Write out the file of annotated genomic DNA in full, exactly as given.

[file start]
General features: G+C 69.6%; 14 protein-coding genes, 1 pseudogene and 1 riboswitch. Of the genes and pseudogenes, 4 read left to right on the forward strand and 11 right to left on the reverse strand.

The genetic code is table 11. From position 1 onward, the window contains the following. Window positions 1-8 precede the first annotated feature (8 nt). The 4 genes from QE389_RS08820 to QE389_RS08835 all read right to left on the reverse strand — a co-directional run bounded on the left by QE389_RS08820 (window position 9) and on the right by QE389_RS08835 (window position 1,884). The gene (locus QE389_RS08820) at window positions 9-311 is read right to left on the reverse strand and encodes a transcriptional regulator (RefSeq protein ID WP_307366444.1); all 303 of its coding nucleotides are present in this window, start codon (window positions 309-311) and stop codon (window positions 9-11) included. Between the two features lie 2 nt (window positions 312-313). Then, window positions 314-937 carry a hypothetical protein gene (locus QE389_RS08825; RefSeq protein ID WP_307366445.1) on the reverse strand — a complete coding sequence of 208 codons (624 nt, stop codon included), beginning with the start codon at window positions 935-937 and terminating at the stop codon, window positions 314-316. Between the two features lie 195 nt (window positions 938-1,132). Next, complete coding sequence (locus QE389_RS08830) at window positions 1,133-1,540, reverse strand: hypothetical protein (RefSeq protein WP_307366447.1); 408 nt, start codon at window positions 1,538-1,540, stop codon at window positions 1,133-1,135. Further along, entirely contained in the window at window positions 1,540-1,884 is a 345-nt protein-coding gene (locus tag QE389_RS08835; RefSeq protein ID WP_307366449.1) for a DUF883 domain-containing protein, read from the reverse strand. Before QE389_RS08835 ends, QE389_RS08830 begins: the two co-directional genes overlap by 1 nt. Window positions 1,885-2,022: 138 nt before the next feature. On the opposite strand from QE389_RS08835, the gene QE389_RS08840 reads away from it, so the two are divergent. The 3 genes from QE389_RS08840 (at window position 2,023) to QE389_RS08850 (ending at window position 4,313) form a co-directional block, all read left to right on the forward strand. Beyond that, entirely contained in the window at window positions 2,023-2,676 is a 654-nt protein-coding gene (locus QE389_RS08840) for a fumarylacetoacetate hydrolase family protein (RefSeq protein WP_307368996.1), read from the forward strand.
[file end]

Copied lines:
General features: G+C 69.6%; 14 protein-coding genes, 1 pseudogene and 1 riboswitch. Of the genes and pseudogenes, 4 read left to right on the forward strand and 11 right to left on the reverse strand.

The genetic code is table 11. From position 1 onward, the window contains the following. Window positions 1-8 precede the first annotated feature (8 nt). The 4 genes from QE389_RS08820 to QE389_RS08835 all read right to left on the reverse strand — a co-directional run bounded on the left by QE389_RS08820 (window position 9) and on the right by QE389_RS08835 (window position 1,884). The gene (locus QE389_RS08820) at window positions 9-311 is read right to left on the reverse strand and encodes a transcriptional regulator (RefSeq protein ID WP_307366444.1); all 303 of its coding nucleotides are present in this window, start codon (window positions 309-311) and stop codon (window positions 9-11) included. Between the two features lie 2 nt (window positions 312-313). Then, window positions 314-937 carry a hypothetical protein gene (locus QE389_RS08825; RefSeq protein ID WP_307366445.1) on the reverse strand — a complete coding sequence of 208 codons (624 nt, stop codon included), beginning with the start codon at window positions 935-937 and terminating at the stop codon, window positions 314-316. Between the two features lie 195 nt (window positions 938-1,132). Next, complete coding sequence (locus QE389_RS08830) at window positions 1,133-1,540, reverse strand: hypothetical protein (RefSeq protein WP_307366447.1); 408 nt, start codon at window positions 1,538-1,540, stop codon at window positions 1,133-1,135. Further along, entirely contained in the window at window positions 1,540-1,884 is a 345-nt protein-coding gene (locus tag QE389_RS08835; RefSeq protein ID WP_307366449.1) for a DUF883 domain-containing protein, read from the reverse strand. Before QE389_RS08835 ends, QE389_RS08830 begins: the two co-directional genes overlap by 1 nt. Window positions 1,885-2,022: 138 nt before the next feature. On the opposite strand from QE389_RS08835, the gene QE389_RS08840 reads away from it, so the two are divergent. The 3 genes from QE389_RS08840 (at window position 2,023) to QE389_RS08850 (ending at window position 4,313) form a co-directional block, all read left to right on the forward strand. Beyond that, entirely contained in the window at window positions 2,023-2,676 is a 654-nt protein-coding gene (locus QE389_RS08840) for a fumarylacetoacetate hydrolase family protein (RefSeq protein WP_307368996.1), read from the forward strand.